In the drug-fueled world of 1970 Los Angeles, stoner private eye Doc (Joaquin Phoenix) is visited by one of his ex-girlfriends, Shasta (Katherine Waterston). She’s in a bad place. The man she’s in love with, the wealthy real estate magnate Mickey Wolfmann (Eric Roberts) is going to be conned. Mickey’s wife, and her boyfriend, is going to commit the guy to a mental hospital ward and take control of his empire. Then Shasta and Mickey go missing. Doc asks around, from his police detective contact named Bigfoot (Josh Brolin), to an ex (Reese Witherspoon) who happens to be in the L.A. justice department, to a junkie (Jena Malone) with a fancy set of fake teeth thanks to a coked-out dentist (Martin Short) who may be a front for an Asian heroin cartel. Or maybe not. As more and more strange characters come into orbit, Doc’s life is placed in danger, and all he really wants to find out is whether his dear Shasta is safe or not.
Inherent Vice is a shaggy dog detective tale that is too long, too convoluted, too slow, too mumbly, too confusing, and not nearly funny or engaging enough. If it weren’t for the enduring pain that was The Master, this would qualify as Anderson’s worst picture.
One of my main complaints of Anderson’s last two movies has been the paucity of a strong narrative, especially with the plodding Master. It almost felt like Anderson was, subconsciously or consciously, evening the scales from his plot-heavy early works. Being plotless is not a charge one can levy against Inherent Vice. There is a story here with plenty of subplots and intrigue. The problem is that it’s almost never coherent, as if the audience is lost in the same pot haze as its loopy protagonist. The mystery barely develops before the movie starts heaping subplot upon subplot, each introducing more and more characters, before the audience has a chance to process. It’s difficult to keep all the characters and their relationships straight, and then just when you think you have everything settled, the film provides even more work. The characters just feel like they’re playing out in different movies (some I would prefer to be watching), with the occasional crossover. I literally gave up 45 minutes into the movie and accepted the fact that I’m not going to be able to follow it, so I might as well just watch and cope. This defeatist attitude did not enhance my viewing pleasure. The narrative is too cluttered with side characters and superfluous digressions.
The plot is overstuffed with characters, many of which will only appear for one sequence or even one scene, thus polluting a narrative already crammed to the seams with characters to keep track of. Did all of these characters need to be here and visited in such frequency? Doc makes for a fairly frustrating protagonist. He’s got little personality to him and few opportunities to flesh him out. Not having read Thomas Pynchon’s novel, I cannot say how complex the original character was that Anderson had to work with. Doc just seems like a placeholder for a character, a guy who bumbles about with a microphone, asking others questions and slowly unraveling a convoluted conspiracy. He’s more a figure to open other characters up than a character himself. The obvious comparison to the film and the protagonist is The Big Lebowski, a Coen brothers film I’m not even that fond over. However, with Lebowski, the Coens gave us memorable characters that separated themselves from the pack. The main character had a definite personality even if he was drunk or stoned for most of the film. Except for Short’s wonderfully debased and wily five minutes onscreen, every character just kind of washes in and out of your memory, only registering because of a famous face portraying him or her. Even in the closing minutes, the film is still introducing vital characters. The unnecessary narration by musician Joanna Newsome is also dripping with pretense.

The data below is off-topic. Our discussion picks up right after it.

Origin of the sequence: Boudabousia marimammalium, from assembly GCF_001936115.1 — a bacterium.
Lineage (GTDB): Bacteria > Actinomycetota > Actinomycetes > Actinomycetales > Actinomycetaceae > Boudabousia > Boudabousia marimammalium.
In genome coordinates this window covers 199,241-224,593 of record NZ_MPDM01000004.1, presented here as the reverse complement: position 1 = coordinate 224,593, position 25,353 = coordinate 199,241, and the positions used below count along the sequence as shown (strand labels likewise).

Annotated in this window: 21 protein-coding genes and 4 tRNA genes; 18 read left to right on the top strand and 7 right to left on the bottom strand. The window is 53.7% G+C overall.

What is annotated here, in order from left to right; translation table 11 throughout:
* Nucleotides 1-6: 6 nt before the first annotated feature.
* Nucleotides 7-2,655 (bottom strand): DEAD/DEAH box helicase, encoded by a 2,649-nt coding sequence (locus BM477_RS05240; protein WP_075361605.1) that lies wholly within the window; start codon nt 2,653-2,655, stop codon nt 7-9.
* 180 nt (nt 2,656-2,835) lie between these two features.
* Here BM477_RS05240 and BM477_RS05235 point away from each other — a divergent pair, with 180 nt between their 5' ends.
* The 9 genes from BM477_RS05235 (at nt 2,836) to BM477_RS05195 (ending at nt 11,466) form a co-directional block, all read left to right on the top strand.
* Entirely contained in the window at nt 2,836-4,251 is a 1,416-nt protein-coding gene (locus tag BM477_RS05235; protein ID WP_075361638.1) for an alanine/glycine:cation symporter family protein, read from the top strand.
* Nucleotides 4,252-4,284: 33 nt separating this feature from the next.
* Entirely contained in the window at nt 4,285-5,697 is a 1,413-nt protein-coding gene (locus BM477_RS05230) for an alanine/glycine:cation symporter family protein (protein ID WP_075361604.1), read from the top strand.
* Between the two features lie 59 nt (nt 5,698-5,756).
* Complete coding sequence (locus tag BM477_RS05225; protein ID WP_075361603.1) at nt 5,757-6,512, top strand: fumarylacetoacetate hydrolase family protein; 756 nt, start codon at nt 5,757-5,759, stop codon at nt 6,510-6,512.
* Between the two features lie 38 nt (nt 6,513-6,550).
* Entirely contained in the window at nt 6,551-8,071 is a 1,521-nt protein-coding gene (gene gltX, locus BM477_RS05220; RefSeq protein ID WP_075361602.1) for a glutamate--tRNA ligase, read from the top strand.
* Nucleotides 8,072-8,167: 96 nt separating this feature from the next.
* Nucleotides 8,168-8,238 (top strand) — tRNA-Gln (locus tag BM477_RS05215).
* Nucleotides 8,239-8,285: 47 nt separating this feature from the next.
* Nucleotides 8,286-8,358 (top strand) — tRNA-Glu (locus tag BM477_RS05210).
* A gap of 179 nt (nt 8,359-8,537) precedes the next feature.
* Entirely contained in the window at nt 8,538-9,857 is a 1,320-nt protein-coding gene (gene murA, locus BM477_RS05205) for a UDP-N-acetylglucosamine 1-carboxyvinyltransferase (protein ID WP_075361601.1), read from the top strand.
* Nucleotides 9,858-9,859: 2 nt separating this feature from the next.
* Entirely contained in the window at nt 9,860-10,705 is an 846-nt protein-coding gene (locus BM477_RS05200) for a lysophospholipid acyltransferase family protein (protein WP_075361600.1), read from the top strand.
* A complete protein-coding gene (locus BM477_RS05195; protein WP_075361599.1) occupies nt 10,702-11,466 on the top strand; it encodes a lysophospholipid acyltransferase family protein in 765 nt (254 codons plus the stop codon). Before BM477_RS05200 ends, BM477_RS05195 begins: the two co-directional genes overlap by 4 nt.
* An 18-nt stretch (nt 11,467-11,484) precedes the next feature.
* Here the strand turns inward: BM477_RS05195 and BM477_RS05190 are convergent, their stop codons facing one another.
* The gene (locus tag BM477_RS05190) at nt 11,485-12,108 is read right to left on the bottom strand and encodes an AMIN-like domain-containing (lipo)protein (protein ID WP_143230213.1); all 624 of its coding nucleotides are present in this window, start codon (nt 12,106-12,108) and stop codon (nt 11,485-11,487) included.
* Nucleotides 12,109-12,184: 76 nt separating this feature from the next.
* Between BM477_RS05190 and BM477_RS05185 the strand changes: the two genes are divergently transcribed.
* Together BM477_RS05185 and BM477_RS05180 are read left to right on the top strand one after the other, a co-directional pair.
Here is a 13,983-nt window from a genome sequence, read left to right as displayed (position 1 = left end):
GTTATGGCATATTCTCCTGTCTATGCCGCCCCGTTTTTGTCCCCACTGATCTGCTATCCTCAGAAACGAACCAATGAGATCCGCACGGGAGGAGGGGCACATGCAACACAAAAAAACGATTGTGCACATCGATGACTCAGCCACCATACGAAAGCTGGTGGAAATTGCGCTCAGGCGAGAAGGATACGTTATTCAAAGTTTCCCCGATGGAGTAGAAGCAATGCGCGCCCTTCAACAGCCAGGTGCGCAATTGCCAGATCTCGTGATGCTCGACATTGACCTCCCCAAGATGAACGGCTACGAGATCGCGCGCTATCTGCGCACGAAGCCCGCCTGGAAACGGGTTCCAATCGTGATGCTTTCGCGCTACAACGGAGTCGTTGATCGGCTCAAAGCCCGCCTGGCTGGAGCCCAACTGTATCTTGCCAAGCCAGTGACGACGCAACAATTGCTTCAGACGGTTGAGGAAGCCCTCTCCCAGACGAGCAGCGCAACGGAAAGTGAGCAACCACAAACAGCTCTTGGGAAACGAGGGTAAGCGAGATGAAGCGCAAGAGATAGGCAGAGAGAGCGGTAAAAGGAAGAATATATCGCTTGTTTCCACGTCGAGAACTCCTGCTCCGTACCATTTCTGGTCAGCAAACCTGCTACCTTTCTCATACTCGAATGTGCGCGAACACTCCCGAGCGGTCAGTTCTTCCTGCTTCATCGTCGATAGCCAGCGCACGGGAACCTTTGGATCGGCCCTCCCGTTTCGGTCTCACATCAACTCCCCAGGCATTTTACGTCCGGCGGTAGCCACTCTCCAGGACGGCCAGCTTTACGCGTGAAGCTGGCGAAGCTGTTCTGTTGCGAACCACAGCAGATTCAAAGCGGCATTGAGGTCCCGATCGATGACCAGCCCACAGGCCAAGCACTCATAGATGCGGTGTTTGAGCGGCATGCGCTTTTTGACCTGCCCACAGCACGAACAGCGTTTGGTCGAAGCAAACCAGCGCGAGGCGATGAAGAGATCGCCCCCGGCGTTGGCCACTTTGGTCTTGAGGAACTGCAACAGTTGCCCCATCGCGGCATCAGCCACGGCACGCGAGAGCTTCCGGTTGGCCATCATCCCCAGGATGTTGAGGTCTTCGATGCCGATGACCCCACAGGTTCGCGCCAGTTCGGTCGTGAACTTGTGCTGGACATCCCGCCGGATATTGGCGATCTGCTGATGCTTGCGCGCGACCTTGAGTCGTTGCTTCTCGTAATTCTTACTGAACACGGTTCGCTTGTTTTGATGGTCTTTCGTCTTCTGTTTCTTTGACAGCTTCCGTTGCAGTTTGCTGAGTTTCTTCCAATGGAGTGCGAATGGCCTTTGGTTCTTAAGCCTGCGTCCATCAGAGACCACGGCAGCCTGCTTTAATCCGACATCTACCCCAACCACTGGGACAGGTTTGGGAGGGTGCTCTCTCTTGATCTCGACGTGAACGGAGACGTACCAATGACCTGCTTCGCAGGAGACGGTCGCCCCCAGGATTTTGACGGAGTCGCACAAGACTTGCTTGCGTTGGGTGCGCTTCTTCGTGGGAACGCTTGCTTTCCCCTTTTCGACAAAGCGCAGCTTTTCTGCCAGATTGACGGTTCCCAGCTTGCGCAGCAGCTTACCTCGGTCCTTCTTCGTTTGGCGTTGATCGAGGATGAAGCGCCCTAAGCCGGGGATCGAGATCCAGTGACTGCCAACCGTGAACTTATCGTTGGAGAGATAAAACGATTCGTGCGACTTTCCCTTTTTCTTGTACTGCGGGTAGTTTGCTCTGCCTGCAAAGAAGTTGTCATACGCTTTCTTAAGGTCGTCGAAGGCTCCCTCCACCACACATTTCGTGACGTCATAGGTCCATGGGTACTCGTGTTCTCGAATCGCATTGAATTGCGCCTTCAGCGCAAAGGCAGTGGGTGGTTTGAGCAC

Another key factor that limits coherency is the fact that every damn character mumbles almost entirely through the entirety of the movie. And that entirety, by the way, is almost two and a half hours, a running time too long by at least 30 minutes, especially when Doc’s central mystery of what happened to Shasta is over before the two-hour mark. For whatever reason, it seems that Anderson has given an edict that no actor on set can talk above a certain decibel level or enunciate that clearly. This is a film that almost requires a subtitle feature. There are so many hushed or mumbled conversations, making it even harder to keep up with the convoluted narrative. Anderson’s camerawork can complicate the matter as well. Throughout the film, he’ll position his characters speaking and slowly, always so slowly, zoom in on them, as if we’re eavesdropping. David Fincher did something similar with his sound design on Social Network, amping up the ambient noise to force the audience to tune their ears and pay closer attention. However, he had Aaron Sorkin’s words to work with, which were quite worth our attention. With Inherent Vice, the characters talk in circles, tangents, and limp jokes. After a protracted setup, and listening to one superficially kooky character after another, you come to terms with the fact that while difficult to follow and hear, you’re probably not missing much.